If you’re still reading this you’re probably going to have a hard time believing this next part but trust me, it’s true. And then some. And it is (or rather, they are) the one and the only reason I have been able to keep my CEO hat on and try to spreadsheet my way to a solution for the numbers game this holiday has put us in: our Customer Support and Community teams here at Farmgirl (and every other member from the rest of the team who jumped in and spent hours upon hours lending support to these teams, too) have been the real silver lining this Valentine’s Day. So many of you know them by name - Devin, Kristin, Denise, Dani, Katie, Paula, Claudia, Neda, Emma and so many more - there’s a team of incredible people who have, one email, DM, call, or comment at a time worked so incredibly hard to help all of you who have been impacted by the delays that then often turn into subsequent quality issues this holiday.

I’m all too aware, especially right now, that there are just going to be some times that we can’t make it right. This is, after all, the name of the game when you get into a perishable e-commerce business. Even with all the careful planning, preparation, purchasing, designing, packaging, and boxing sometimes things go wrong in transit. It might be too hot, too cold, too bumpy, or, in the most recent instance, too delayed, and the flowers just won’t get there on time or look great. But the thing that has blown me away every holiday and especially this holiday is that the team will always, always try. For every happy customer or recipient, we walk away with an equally happy team member from our Support and Community teams.

And perhaps more tellingly, for every unhappy customer or recipient, someone who, in spite of our best efforts, we can’t make it right for (even with a fresh bouquet on us, a refund, or otherwise going above and beyond in any way we could), we have an equally, if not even more, disappointed team member. They care not only because it’s their job, but they care like it’s the bouquet that they made personally or the company that they built themselves, brick by brick. And in a world where so many businesses turn to third parties or outsource their Support teams (which absolutely may be the right choice for them so I’m not throwing stones!), it’s this care and dedication that confirm for me, time after time, that building and growing an in-house Support team is the right decision for me, for Farmgirl, and for all of you.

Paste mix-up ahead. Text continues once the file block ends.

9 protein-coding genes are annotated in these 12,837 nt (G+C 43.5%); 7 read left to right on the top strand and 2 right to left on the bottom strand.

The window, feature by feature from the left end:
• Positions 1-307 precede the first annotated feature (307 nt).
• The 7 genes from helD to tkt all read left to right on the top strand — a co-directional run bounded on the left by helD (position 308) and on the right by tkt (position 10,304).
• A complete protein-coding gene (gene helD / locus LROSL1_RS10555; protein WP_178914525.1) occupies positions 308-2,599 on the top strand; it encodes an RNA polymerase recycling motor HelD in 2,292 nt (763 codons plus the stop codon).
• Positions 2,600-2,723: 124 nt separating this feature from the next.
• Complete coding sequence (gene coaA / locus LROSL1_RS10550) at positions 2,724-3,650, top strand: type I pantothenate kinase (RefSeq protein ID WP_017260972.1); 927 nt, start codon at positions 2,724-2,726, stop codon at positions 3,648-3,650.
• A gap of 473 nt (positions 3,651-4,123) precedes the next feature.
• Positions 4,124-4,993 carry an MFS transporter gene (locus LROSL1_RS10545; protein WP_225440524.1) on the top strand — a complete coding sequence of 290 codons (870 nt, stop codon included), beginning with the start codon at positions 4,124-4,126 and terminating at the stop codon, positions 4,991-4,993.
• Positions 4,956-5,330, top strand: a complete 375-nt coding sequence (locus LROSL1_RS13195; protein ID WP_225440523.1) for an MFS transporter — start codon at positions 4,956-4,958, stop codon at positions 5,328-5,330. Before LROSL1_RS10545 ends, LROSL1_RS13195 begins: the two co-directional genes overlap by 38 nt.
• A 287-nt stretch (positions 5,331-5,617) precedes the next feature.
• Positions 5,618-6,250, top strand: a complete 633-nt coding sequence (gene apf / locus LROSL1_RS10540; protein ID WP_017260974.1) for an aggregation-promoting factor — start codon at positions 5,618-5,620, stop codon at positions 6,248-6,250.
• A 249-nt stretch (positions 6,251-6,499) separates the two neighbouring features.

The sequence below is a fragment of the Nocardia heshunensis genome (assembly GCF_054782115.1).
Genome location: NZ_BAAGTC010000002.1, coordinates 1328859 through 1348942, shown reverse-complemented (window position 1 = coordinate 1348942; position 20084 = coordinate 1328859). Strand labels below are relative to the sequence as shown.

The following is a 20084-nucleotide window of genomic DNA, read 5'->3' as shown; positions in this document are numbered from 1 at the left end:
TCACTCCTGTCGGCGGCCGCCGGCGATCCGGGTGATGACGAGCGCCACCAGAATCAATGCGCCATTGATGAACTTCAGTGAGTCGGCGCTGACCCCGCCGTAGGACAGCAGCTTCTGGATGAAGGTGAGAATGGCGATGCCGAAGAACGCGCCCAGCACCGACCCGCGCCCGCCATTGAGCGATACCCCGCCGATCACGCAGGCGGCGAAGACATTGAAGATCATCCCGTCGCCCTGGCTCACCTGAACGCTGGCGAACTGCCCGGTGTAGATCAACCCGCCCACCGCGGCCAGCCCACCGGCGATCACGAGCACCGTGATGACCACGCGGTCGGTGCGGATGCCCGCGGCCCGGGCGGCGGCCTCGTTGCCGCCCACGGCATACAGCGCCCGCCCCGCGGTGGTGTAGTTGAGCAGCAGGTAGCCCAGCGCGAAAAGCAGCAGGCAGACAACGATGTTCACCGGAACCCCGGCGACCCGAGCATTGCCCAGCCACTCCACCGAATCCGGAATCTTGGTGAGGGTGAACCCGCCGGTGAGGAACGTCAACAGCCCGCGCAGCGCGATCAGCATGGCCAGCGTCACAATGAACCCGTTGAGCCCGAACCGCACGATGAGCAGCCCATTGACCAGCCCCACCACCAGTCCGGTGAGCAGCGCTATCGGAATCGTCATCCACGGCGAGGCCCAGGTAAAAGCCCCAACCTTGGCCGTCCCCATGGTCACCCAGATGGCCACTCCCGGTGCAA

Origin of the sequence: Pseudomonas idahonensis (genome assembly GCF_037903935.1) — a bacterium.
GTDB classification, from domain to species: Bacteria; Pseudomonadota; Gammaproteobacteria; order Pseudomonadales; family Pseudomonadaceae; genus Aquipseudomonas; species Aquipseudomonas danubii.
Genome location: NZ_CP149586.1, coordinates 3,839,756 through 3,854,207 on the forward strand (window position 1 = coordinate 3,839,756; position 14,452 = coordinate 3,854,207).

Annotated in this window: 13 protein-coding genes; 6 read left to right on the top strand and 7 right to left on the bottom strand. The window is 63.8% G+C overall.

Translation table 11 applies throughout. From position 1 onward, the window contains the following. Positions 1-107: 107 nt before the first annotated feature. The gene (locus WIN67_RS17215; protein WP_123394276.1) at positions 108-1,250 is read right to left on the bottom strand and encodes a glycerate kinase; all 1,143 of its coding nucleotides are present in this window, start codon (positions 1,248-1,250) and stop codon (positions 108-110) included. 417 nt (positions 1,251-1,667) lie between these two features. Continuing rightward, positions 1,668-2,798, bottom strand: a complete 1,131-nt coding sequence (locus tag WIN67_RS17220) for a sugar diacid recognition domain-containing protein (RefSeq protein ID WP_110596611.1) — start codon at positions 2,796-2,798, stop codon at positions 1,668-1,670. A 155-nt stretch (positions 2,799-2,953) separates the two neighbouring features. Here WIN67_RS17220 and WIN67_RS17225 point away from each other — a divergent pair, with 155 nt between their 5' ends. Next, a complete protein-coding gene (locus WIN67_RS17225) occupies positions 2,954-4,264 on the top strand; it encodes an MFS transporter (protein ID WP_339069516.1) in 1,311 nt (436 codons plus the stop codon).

So while I’m very much at the beginning of the mountain of strategies, spreadsheets, and analysis I’ll be tackling over the next few weeks to try to do anything and everything in our power to make sure this doesn’t happen again, I want to take some much needed time to thank each and every one of these team members. Their hard work, their patience, and their dedication may be all behind the scenes but it is not unnoticed. And while I’ve thanked them behind the scenes as well, I wanted to do so here, on this much more public stage, so that they understand that even though their work is for the most part hidden, their efforts are anything but invisible.

And I also want to say thank you to all of you. The incredible majority of you have been absolutely incredible through all of this. As a business owner, I always try to be understanding of the many kinks that go into the logistics of ordering and shipping a tangible product - especially in a pandemic. But without a front-row seat to the many hands, decisions, and sometimes just plain good luck that go into making the behind-the-scenes of an operation like Farmgirl work, it’s easy and, in a lot of ways, understandable to be considerably less patient when things like this happen. Reading your kind words of support, and seeing the patience and trust you’ve given our team to make it right when it went so clearly wrong this past week has been humbling. I am - we are - grateful for each and every one of you who took time out of their day to send a note of thanks, appreciation, and of support. It helped more than I can even say. So thank you, truly.

Alright - that’s it. This one is a long read - per the usual - but it’s from the heart. We’ll be working tirelessly from now until May to do everything we can to prevent something like this from happening for Mother’s Day, and hopefully every day in between.. Until then, stay safe, and know you are appreciated by all of us at Team Farmgirl.


P.S. I wanted to introduce you to some of the team members that you’ve been talking to these last few days. That’s them above!